Author: Amanda Hard
Scarlet and orange leaves, chips of autumnal tree paint, fell on dry grass as the phoenix in my bird bath lifted his tired eyes.
“Damned,” he squawked, before flashing bright white, a blur of sparks and feathers of gray ash that floated to the ground like an early snow.
He’ll rebirth in a few hours under the ginkgo tree, in a soft nest of banana yellow fans and pink fruit that smells of feces and decay. He’ll drag his top-heavy, round-breasted chick body over to the concrete bath and peck drops of water and forgotten seed. I’ll sit in my chair watching the rising of Orion’s stars as they mark out the approach of winter, wondering where the phoenix roosts and what he does in the darkness.
Last year, as he burned, he took out a cardinal, its brilliance obliterated in a blinding instant of heat; its bird thoughts extinguished, leaving behind nothing but a sour, sulfurous odor that remained in the leaves for weeks. The bath stayed empty that year. Even the pigeons found more cheerful places to be.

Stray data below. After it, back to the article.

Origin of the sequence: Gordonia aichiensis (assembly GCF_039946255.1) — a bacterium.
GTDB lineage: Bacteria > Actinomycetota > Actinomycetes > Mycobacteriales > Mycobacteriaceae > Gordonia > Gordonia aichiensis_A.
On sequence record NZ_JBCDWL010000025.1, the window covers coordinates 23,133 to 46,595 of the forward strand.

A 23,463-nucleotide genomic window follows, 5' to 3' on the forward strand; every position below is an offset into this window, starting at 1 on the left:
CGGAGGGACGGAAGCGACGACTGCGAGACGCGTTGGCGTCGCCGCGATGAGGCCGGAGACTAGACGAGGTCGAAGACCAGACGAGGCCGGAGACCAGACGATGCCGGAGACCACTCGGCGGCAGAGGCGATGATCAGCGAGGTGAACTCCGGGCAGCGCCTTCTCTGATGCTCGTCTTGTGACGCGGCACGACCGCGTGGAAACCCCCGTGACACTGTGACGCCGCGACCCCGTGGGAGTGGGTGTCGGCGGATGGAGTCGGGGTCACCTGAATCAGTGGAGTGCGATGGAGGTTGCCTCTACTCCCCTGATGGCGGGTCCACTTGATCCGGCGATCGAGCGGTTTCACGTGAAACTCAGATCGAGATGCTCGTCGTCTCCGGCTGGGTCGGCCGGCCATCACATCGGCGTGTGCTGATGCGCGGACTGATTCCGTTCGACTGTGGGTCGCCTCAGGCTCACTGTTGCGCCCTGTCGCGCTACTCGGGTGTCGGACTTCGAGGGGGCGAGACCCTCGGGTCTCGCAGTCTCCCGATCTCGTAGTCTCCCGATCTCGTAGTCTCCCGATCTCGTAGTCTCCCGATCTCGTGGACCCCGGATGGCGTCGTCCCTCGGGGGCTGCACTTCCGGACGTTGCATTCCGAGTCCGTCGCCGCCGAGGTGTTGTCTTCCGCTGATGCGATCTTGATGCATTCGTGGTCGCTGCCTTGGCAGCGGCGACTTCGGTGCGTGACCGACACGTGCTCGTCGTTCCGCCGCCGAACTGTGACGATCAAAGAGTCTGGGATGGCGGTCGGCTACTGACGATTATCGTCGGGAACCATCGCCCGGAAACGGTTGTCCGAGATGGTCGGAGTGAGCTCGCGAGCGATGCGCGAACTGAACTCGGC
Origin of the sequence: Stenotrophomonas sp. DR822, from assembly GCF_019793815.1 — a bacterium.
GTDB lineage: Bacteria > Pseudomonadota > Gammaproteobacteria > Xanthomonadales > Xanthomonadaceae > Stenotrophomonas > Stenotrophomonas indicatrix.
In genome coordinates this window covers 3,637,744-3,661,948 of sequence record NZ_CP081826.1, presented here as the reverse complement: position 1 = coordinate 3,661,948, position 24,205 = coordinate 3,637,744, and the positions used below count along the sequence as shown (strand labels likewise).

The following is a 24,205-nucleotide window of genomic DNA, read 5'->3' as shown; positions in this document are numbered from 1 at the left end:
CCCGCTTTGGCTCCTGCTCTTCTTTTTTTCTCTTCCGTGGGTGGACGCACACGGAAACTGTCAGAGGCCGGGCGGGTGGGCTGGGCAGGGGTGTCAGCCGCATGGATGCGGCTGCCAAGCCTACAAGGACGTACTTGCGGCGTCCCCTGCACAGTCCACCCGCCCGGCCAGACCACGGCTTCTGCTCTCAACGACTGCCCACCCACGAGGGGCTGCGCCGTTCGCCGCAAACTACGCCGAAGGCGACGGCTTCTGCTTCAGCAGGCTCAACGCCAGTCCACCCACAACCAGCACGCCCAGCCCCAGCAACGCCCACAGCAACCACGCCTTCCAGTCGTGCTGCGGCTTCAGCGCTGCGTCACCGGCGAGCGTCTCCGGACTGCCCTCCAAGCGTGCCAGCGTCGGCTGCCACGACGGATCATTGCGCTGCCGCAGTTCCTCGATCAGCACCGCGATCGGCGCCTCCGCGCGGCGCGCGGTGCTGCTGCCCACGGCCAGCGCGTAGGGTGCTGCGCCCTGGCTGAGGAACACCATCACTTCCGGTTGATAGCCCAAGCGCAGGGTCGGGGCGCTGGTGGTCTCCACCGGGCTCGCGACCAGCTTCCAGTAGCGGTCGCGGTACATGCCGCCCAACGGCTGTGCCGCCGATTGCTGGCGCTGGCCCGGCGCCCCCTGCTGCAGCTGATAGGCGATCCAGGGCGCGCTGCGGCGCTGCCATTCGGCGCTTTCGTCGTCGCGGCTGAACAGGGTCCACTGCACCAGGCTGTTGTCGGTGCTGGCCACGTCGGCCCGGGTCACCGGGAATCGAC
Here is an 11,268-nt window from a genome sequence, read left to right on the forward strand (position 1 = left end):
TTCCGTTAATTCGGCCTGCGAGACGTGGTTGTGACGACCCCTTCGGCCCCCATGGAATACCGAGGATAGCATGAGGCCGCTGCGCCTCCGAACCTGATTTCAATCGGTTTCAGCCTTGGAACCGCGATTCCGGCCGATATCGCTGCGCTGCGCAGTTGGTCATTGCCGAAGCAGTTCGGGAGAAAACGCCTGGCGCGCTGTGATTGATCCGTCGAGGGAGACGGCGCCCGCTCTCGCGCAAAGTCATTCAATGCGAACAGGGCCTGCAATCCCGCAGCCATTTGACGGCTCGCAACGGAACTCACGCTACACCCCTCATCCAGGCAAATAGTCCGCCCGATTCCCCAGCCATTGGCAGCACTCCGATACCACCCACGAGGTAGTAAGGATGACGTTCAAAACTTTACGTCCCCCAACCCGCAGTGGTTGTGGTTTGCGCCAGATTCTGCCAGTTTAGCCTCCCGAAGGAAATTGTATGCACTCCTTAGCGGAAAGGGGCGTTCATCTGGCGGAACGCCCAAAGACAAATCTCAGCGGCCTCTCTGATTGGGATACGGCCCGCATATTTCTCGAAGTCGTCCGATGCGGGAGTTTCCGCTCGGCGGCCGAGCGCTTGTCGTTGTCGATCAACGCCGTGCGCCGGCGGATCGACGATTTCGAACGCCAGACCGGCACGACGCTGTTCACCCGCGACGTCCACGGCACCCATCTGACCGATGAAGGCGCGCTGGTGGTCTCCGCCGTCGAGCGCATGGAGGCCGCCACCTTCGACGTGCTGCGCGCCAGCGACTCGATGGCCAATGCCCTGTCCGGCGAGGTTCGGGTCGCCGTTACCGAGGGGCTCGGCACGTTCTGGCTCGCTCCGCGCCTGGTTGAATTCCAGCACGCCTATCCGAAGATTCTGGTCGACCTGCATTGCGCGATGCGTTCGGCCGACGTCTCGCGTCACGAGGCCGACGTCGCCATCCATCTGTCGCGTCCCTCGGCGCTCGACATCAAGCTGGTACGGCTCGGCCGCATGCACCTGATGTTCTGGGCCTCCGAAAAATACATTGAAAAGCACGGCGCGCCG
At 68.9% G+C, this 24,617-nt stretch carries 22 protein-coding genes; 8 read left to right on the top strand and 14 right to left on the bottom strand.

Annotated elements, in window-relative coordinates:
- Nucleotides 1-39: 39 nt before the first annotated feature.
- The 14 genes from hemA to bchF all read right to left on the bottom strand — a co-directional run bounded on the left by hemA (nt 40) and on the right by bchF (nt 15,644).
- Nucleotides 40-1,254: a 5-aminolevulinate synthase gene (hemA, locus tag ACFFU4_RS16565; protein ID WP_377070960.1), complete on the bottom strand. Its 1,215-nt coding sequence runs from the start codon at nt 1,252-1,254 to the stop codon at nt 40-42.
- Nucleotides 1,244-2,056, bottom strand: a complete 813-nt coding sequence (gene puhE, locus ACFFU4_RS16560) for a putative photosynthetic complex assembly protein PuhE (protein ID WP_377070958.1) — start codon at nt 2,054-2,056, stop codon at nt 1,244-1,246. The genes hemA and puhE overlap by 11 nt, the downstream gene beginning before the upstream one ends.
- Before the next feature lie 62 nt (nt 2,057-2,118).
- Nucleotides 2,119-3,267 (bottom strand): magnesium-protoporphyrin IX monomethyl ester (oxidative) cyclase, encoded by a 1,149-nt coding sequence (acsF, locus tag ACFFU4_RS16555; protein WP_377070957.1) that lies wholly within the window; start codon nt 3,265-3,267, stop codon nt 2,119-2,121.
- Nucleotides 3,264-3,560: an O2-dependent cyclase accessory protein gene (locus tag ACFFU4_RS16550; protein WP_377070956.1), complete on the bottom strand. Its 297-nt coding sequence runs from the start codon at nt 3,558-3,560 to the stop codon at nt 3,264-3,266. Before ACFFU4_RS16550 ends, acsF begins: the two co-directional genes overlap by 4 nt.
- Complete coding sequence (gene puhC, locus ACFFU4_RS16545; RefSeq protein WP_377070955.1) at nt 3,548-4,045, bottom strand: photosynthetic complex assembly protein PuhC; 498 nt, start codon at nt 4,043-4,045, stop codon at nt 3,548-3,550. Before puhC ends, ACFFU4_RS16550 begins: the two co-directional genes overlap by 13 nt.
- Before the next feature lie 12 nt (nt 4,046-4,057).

Once, I caught him in the early hours of his renewal. I thought I saw him watching me from under a bush, his forward-facing bird eyes unblinking. I crawled slowly closer, on aching knees and calloused hands, and rested my chin in the cool dirt to look at him. To really look at him.
Curiously, where his beak should have been was the same dead nose hole as on my own skull. In that moment, before his regeneration began in full, I saw us reflected in each other’s eyes, mirrored in perpetuity, an infinite regression of one image: he the chick and me the old man, nothing but flesh-wrapped skeletons, one and the same. The fluff of down he wore now, before his adult feathers could come in, was my skin, row after row of soft wrinkles in paper-thin tissue. Both pairs of our eyes were hard and cold, the fire of our passions tempered by the repetition of years.
I told myself one day I would fill the basin with gasoline. End this stupid seasonal ritual. Maybe I’ll do it tonight, standing quietly by in the early morning with a cigar, my own spent years before me as a shield. Burn the little bastard’s soul before he can flaunt his youth in the brilliant lights of his self-immolation again.
Yes, I’ll burn him tonight, I decide. While he’s still a chick. Then I can go back to feeding the blue-gray pigeons who dumbly bob their way across the yard to the bath, as constant as the seasons; hatching and dying, getting old and fat, all of us sharing the same puddle of memory in a shallow concrete basin.
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